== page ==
Given its deals with Verizon, AT&T and T-Mobile, it’s no wonder the engineers at American Tower have spent a lot of time thinking about the propagation characteristics of C-band spectrum.

The biggest wireless carriers accounted for about 96% of the total $81 billion C-band auction spend, the highest grossing spectrum auction to date. All three have contracts of various proportions with American Tower, as does Dish Network, which is in the early stages of becoming the fourth U.S. facilities-based carrier.

Starting about two years ago, American Tower laid out its thoughts that mid-band spectrum, in large part, would be deployed over macro towers, according to VP of Investor Relations Igor Khislavsky, speaking during a MoffettNathonson event this past week.

“I think at the time, there was a fair amount of questioning as to whether or not that view was correct. Over the last couple of years, I think most folks have come around to holding that view,” Khislavsky said. “Today, I think our opinion remains the same. We do think that a significant portion of mid-band spectrum deployments, including C-band, will be on macro towers. Small cells will absolutely be involved, but the majority of the activity will be focused on macro.”

RELATED: C-band focus turns to densification

The outcome will be based on specific factors such as topography, but overall, initial C-band deployments are likely to focus on the more densely populated areas before moving to less populated rural locations. That’s similar to what the industry has seen in years past – what tends to happen is networks get deployed first in more densely populated areas and move out to more rural areas over time.

American Tower has a “good mix” of highway corridors, suburban areas and some urban sites as well, in addition to rural locations, he said.

“I think the bell curve of network deployment associated with 5G, and specifically with this mid-band spectrum and C-band, is going to, in large part, follow the same general trajectory that you’ve seen in the past,” he said. At the end of the day, “do I think it’s more likely that you’ll see a more robust level of C-band deployed in suburban areas versus extremely rural areas? Absolutely. From an economic perspective, it just makes more sense.”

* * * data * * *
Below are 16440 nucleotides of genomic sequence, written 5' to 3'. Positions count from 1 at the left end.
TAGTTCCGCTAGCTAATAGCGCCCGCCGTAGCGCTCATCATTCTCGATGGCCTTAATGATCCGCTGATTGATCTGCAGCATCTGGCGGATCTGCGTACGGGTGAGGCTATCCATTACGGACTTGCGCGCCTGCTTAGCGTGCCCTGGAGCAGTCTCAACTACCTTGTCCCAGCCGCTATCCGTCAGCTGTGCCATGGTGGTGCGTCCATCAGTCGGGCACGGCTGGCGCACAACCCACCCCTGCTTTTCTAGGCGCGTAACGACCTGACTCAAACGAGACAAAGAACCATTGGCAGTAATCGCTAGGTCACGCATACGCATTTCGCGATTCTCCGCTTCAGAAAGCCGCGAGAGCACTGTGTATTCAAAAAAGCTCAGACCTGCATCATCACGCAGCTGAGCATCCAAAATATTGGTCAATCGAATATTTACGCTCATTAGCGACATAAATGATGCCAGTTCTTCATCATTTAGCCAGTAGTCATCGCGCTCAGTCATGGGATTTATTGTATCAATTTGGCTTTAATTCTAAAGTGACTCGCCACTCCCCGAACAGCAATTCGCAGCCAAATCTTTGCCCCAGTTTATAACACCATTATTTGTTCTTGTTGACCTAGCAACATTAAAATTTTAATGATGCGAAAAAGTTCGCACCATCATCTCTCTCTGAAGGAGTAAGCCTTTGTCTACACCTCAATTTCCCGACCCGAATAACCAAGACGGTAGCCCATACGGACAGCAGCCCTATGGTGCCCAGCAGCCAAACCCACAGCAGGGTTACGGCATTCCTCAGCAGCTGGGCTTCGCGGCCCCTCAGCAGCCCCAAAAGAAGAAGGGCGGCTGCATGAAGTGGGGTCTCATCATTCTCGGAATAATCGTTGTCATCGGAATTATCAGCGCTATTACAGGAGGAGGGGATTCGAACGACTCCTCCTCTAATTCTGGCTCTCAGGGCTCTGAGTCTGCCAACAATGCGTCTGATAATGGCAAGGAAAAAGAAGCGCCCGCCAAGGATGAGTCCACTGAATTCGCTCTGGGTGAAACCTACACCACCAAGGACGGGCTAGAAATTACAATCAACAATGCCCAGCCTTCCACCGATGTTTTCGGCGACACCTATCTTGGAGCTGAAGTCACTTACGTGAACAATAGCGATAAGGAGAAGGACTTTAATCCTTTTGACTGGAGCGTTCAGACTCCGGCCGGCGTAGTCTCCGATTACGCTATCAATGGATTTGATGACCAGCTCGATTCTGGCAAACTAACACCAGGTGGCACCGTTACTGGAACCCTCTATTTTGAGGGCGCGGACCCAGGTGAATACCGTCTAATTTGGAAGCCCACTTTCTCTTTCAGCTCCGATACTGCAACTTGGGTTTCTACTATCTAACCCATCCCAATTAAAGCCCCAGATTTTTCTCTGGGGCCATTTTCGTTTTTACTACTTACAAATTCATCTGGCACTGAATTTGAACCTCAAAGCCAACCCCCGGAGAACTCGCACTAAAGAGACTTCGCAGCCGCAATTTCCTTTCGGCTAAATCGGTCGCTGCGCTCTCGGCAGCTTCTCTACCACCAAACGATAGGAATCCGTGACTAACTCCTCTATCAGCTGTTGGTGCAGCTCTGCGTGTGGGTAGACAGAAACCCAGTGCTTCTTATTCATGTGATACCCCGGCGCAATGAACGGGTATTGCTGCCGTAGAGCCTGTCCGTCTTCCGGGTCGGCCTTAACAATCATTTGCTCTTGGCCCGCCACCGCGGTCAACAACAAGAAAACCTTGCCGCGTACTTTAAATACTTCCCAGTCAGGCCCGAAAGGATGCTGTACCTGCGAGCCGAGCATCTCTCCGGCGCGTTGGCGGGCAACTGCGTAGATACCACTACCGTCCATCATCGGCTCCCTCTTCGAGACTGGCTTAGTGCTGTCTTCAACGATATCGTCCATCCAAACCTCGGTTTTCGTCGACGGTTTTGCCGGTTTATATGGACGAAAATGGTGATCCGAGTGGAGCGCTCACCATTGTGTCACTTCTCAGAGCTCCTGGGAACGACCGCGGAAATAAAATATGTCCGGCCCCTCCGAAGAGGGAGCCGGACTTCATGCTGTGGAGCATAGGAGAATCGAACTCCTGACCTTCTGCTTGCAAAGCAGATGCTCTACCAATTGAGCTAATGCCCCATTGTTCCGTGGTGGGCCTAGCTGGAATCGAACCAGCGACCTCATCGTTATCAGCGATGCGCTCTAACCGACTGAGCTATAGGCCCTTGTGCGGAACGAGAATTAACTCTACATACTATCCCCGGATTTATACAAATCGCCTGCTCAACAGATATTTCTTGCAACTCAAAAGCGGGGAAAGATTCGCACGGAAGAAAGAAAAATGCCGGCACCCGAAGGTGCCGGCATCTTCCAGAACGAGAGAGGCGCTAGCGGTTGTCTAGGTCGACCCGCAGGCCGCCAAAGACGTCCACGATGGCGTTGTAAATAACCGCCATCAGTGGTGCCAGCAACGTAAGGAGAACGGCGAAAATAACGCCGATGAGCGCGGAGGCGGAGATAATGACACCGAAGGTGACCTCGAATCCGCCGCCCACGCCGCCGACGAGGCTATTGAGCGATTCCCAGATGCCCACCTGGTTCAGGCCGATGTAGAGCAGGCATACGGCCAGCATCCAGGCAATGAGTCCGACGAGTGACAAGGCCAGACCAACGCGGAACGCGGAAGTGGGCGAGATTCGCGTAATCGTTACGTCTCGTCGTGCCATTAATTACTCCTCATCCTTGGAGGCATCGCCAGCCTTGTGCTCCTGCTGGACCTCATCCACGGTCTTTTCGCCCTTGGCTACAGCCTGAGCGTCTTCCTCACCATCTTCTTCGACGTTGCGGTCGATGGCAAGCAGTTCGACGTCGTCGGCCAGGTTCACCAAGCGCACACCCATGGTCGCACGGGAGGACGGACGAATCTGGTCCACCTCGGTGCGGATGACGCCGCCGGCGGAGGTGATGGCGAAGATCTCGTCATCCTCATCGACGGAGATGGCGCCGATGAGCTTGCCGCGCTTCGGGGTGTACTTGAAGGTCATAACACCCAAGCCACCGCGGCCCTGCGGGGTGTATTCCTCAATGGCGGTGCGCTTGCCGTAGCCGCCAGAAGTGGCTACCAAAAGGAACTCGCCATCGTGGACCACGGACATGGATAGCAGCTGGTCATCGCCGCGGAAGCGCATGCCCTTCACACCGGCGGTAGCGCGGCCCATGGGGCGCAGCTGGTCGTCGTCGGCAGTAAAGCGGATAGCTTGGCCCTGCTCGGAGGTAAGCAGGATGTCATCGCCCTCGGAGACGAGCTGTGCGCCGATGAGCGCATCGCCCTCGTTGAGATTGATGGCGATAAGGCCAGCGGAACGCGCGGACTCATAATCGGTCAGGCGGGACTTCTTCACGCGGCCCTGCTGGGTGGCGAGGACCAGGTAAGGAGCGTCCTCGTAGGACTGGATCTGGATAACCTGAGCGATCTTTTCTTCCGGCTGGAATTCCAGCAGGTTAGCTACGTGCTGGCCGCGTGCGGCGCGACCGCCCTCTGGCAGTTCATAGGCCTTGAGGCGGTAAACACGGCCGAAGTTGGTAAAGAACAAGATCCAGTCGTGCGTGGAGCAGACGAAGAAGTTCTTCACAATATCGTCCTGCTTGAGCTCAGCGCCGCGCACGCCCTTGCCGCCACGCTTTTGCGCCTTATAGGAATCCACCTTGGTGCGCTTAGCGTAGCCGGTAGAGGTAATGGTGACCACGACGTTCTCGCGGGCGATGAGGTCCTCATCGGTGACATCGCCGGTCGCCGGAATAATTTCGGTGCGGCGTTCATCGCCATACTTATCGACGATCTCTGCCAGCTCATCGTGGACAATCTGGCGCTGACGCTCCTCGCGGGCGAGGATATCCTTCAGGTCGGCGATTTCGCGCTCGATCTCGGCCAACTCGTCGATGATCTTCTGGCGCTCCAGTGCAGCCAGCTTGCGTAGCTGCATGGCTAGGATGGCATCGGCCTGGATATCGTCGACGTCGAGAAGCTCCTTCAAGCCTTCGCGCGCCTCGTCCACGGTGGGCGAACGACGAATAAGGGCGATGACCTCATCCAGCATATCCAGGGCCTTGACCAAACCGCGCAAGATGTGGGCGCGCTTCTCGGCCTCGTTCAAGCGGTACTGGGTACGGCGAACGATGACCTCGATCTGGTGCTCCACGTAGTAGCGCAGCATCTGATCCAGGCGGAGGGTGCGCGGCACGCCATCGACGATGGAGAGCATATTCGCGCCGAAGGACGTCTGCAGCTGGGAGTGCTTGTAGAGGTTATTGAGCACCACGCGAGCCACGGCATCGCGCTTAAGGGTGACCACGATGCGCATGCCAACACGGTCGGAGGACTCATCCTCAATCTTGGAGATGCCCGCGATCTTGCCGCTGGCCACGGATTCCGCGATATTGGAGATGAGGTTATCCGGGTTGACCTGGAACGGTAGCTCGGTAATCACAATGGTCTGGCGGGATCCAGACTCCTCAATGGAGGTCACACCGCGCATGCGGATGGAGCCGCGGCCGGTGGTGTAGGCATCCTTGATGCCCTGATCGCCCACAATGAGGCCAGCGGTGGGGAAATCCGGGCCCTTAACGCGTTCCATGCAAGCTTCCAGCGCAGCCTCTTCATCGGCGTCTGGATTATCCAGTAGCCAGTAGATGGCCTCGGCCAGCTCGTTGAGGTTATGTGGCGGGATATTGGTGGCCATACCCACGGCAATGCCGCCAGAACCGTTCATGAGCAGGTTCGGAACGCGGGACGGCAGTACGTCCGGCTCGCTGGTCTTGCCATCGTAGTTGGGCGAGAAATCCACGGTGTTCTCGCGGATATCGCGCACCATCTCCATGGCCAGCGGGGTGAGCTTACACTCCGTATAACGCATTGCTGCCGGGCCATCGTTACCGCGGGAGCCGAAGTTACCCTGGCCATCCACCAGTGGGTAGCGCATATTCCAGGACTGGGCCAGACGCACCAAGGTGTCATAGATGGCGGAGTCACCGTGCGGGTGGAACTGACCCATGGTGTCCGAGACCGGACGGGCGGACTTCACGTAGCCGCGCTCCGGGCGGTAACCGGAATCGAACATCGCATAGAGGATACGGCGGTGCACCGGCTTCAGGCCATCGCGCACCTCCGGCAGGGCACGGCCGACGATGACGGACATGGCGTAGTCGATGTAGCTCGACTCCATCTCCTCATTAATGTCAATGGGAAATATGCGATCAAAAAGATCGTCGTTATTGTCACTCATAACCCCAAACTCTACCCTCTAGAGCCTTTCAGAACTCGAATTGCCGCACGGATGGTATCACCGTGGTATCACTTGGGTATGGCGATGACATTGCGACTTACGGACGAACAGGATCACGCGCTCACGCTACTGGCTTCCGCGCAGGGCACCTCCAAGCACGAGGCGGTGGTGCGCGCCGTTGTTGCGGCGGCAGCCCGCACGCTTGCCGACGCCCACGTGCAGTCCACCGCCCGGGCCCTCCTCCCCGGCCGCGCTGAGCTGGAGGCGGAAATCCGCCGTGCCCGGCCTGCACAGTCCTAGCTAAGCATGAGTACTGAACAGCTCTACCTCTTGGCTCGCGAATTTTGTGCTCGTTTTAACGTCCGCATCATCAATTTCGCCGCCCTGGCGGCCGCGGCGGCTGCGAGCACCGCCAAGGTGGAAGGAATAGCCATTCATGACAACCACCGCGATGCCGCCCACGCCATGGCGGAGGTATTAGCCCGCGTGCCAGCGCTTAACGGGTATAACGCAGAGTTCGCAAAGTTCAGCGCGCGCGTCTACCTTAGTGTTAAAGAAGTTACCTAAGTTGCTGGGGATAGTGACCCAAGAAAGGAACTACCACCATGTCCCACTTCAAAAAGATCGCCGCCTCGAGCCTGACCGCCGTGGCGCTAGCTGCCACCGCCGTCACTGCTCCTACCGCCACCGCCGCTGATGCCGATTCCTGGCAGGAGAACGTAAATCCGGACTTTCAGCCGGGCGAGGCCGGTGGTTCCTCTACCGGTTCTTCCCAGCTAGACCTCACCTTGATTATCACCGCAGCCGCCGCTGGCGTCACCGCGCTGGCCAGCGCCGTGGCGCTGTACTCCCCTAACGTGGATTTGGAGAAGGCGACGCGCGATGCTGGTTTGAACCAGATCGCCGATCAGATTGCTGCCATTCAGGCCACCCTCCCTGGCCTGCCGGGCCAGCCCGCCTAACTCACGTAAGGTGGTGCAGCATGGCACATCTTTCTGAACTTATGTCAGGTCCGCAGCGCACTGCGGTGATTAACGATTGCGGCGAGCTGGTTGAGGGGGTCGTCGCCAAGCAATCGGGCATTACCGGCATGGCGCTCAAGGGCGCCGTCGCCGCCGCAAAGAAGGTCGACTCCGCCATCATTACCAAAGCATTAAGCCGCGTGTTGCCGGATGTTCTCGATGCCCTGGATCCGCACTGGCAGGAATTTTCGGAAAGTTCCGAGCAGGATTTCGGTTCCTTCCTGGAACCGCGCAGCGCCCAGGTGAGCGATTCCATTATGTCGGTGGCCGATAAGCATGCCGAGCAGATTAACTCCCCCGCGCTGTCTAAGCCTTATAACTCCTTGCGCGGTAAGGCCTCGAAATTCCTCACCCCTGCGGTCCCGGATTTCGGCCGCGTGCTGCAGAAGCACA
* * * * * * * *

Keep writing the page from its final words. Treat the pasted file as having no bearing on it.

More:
It will take time, but C-band eventually will be distributed throughout the country, with densification and in-fill, he added.

Another big opportunity for American Tower is with Dish, which earlier this year inked a Master Lease Agreement (MLA) for up to 20,000 sites.

RELATED: American Tower enters Dish mix, reaches lease deal for up to 20K sites

The way the deal is set up, Dish is committed to a base level of activity over a number of years. Opportunities may emerge for incremental upside over and above that amount, and that ultimately will depend on the density of the network and how many sites are built.

“We’re pleased with the baseline level of growth that’s locked into the deal as it stands,” he said.

Eye on the edge

Executives at American Tower have been talking for a while now about opportunities at the edge, where they expect the total addressable market (TAM) will be in the multi-billion dollars.

RELATED: American Tower sees early promise in billion-dollar edge compute opportunity

Several scenarios are likely, including one where enterprises partner with their own cloud providers for on-premises facilities and another where the operators tap into their own central offices.

For true, super low latency to be widespread and ubiquitous, “you’re going to have to have true edge and that’s inherently at the tower sites,” which includes American Tower’s assets as well as those of rivals SBA Communications and Crown Castle. It’s not strictly a U.S. phenomenon, he added.

“The challenge for us now is we have to come up with the appropriate strategy to be able to capitalize on this opportunity,” he said.

Much like neutral-host infrastructure has been by far the most efficient way to deploy traditional wireless networks, neutral host infrastructure is going to be the most efficient and cost-effective way to deploy the edge, he said.

In theory, each of the carriers can partner with their specific cloud partners and do so in a silo. “In our view, that’s not the most efficient way to deploy this quickly and efficiently, and we have to convince the market of that,” he said. In addition, this new market is likely to involve partnerships, maybe with data center folks or others.

“I think it’s unlikely in the long term that we go it alone,” he said. “We have really good real estate assets,” but it’s not as well positioned as some others in terms of having a huge sales force. 

“We’re doing a lot of relationship building,” with a half dozen trial sites out there already, he said. “My sense is while the scaled opportunity here is still probably at least a couple years away, over the next 12 to 24 months, you’re going to learn a lot more about what this ultimately is going to look like.”

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